Himid, Lubaina (20 of 23).  National Life Stories: Artists' Lives

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  • Recording date

    2006-09-11, 2006-09-12, 2006-10-02, 2006-10-03, 2006-11-06, 2006-11-07, 2007-01-15, 2007-01-16

  • Recording locations

    Interviewee's home, Preston

  • Interviewees

    Himid, Lubaina, 1954- (speaker, female)

  • Interviewers

    Dyke, Anna, (speaker, female)

  • Abstract

    Part 20: [Session Eight: 16 January 2007] [1:19:31] ‘Naming the Money’; how the project started. Lucy Whetstone at Hatton Gallery invited LH to work with the collection. Found crates of fabric, fragments of clothes. Describes three paintings LH had seen in La Rochelle of black slave servants, gift from king of Spain to king of France. Development of idea from 10 portraits to 100 cut-outs. Seeing Gary Hume show; mentions Jenny Lomax from Camden Arts Centre. First drawings; designed 10 groups of people - drummers, herbalists etc. First time LH has used assistants to make cut-outs; via friend/painter Mark Parkinson. Making the texts and soundtrack; Cuban, American jazz, French baroque music. Describes the cut-outs; the making of. Children’s responses to the show. Catalogue; made with LH’s partner Susan Walsh [SW]; texts; documenting the making of the project. 16 of the cut-outs are to be shown at V&A in ‘Uncomfortable Truths’ exhibition (2007). Hopes ‘Naming the Money’ will have a life beyond these showings. How the fabric fragments inspired the project; refers to ‘Inside the Invisible’. Some of the fragments were displayed at Hatton Gallery concurrent with LH’s original drawings. Education work which came from the show, with asylum seekers, school groups. Describes the show; how the soundtrack worked; arrangement of cut-outs in three rooms. Made short film of the show; will do so also at V&A, then Salford and Hull; will produce one long film, to accompany catalogue. How the 16 will be shown at V&A British Galleries; compromises LH has gone through with the V&A show; losing the impact of being in room with 100 cut-out people. An intervention into the collection; LH is more and more interested in this way of showing. Initial interest in theatre in the street; art being read against something else; working with museum curators. Early works were critical of museums’ acquiring of objects. Now more a celebration of museums; loves to look at beautiful objects; loves idea of free learning space, where you don’t need to own the objects. Process of making 100 cut-outs; enjoys the task of painting; work rate - knew it was achievable. Working toward premeditated result; relates to training as theatre designer. The fun of being in a room with the cut-outs. Exhaustion; feels it is last time she will make cut-outs. Detailed description of one cut-out, a herbalist. Matching up texts with the cut-outs. The cut-outs are robust, though not varnished; weren’t damaged; refers to ‘Revenge’ paintings being attacked. Attempts to donate ‘Naming the Money’ to a public collection, probably an American museum; cut-outs, catalogue, website and SW’s film. How LH feels about black artists being put in exhibitions to mark anniversaries, black history month etc; used to tick boxes. 2007’s 200th anniversary of abolition of slave trade; LH’s views on whether present government should apologise/pay reparations; with Alan Rice and Susan Ashworth, was involved in trying to get monument in Lancaster. [1:03:32] Still sees herself as a political artist. Wants to make lovely things, but also concerned with what the art says; inviting viewer to have an opinion. Projects since ‘Naming the Money’ have become political. Describes current project working with Kanga (East African) textiles; paintings on canvas. [1:10:00] Also currently working toward show (2007) for Lancashire Museums; making dinner service for the Judges Lodgings in Lancaster. Gillow’s furniture, Gillow was merchant who had part ownership in slave ships. Collecting old tureens, bowls, plates - 100 pieces; describes subject matter painted onto the dinner service; reasons for title ‘Swallow Hard’; imagery inspired by Gillray cartoons and The Beano; refers to ‘Fashionable Marriage’. [1:19:31]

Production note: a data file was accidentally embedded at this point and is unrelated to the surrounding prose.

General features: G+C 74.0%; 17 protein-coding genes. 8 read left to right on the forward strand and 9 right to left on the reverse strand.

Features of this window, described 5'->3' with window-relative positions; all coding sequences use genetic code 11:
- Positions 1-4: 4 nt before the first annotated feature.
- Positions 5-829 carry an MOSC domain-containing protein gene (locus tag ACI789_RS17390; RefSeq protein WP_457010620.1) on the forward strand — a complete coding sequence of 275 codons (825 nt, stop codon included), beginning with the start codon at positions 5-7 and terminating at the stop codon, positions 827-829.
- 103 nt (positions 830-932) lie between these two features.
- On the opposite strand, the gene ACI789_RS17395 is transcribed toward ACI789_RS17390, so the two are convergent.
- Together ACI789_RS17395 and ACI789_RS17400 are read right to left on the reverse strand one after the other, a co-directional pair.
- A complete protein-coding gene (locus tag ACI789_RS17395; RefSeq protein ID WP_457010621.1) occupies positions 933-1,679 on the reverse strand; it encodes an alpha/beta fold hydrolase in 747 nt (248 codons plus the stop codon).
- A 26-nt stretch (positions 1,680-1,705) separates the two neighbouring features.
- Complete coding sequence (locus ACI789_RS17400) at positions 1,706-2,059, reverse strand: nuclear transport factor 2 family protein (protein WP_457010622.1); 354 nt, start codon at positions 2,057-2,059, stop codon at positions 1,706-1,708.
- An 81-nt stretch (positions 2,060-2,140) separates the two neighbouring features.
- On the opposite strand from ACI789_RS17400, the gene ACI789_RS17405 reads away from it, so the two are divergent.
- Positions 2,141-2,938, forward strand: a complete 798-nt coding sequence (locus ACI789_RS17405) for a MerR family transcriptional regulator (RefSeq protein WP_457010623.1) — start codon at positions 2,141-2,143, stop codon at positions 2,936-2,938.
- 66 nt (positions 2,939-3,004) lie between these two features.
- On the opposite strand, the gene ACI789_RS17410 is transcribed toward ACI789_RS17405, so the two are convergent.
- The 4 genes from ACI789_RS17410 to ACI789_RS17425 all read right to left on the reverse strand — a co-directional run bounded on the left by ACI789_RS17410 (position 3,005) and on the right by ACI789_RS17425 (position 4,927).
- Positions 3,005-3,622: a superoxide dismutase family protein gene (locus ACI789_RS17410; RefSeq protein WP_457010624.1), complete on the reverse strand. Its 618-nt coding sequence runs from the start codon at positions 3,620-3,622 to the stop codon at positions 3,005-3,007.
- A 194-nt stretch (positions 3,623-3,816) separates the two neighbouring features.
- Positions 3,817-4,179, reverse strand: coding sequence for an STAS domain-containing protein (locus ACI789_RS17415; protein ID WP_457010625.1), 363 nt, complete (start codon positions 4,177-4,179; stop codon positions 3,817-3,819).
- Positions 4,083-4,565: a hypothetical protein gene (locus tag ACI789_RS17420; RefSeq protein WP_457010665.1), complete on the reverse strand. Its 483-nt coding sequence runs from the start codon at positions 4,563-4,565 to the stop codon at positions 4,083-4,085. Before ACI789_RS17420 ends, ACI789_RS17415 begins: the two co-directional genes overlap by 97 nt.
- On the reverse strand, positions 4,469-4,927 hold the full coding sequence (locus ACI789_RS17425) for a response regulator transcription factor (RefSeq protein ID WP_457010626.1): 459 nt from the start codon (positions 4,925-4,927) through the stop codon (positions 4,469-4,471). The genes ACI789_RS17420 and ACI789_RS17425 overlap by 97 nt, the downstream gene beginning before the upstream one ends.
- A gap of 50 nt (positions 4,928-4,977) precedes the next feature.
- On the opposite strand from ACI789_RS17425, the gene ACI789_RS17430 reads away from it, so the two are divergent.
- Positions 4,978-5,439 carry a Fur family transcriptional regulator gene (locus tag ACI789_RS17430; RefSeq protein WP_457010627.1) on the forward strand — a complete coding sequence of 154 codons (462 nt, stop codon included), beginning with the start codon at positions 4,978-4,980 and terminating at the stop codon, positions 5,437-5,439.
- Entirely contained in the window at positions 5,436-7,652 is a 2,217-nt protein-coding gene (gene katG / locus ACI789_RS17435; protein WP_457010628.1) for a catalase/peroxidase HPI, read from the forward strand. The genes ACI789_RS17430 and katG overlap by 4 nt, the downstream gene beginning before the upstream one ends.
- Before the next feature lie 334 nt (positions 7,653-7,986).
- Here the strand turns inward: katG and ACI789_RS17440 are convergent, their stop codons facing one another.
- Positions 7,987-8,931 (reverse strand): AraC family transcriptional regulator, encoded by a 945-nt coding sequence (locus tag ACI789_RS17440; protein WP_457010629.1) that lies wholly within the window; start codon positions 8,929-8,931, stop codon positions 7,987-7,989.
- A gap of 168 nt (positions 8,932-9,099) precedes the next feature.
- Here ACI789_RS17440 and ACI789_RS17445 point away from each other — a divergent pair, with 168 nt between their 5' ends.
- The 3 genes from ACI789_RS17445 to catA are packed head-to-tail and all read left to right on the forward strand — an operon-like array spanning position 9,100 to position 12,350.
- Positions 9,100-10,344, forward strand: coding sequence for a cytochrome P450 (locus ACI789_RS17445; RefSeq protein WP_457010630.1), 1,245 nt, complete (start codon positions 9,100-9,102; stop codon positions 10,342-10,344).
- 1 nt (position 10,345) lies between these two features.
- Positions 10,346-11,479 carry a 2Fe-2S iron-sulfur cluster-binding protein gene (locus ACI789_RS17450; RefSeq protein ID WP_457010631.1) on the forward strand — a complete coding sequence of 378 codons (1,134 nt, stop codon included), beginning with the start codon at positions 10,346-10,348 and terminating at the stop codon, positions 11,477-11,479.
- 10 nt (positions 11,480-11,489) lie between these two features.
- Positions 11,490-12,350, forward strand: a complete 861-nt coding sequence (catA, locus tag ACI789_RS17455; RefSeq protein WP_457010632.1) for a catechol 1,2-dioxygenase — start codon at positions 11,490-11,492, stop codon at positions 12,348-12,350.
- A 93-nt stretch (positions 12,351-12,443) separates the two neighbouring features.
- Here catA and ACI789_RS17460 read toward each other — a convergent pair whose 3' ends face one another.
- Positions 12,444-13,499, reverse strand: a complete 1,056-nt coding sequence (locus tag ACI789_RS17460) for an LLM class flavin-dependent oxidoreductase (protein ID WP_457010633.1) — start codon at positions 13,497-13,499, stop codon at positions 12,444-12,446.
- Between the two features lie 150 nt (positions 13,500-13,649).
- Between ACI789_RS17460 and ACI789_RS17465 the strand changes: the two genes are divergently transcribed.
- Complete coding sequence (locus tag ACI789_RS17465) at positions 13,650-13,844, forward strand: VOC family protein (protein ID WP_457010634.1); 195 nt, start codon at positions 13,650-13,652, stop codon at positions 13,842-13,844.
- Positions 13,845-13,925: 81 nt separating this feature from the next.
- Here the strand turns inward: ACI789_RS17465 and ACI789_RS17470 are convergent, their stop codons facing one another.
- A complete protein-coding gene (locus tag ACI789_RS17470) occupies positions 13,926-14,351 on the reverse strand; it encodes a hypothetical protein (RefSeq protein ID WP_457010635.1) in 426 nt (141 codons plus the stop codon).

• Related transcripts

    Lubaina Himid interviewed by Anna Dyke: full transcript of the interview

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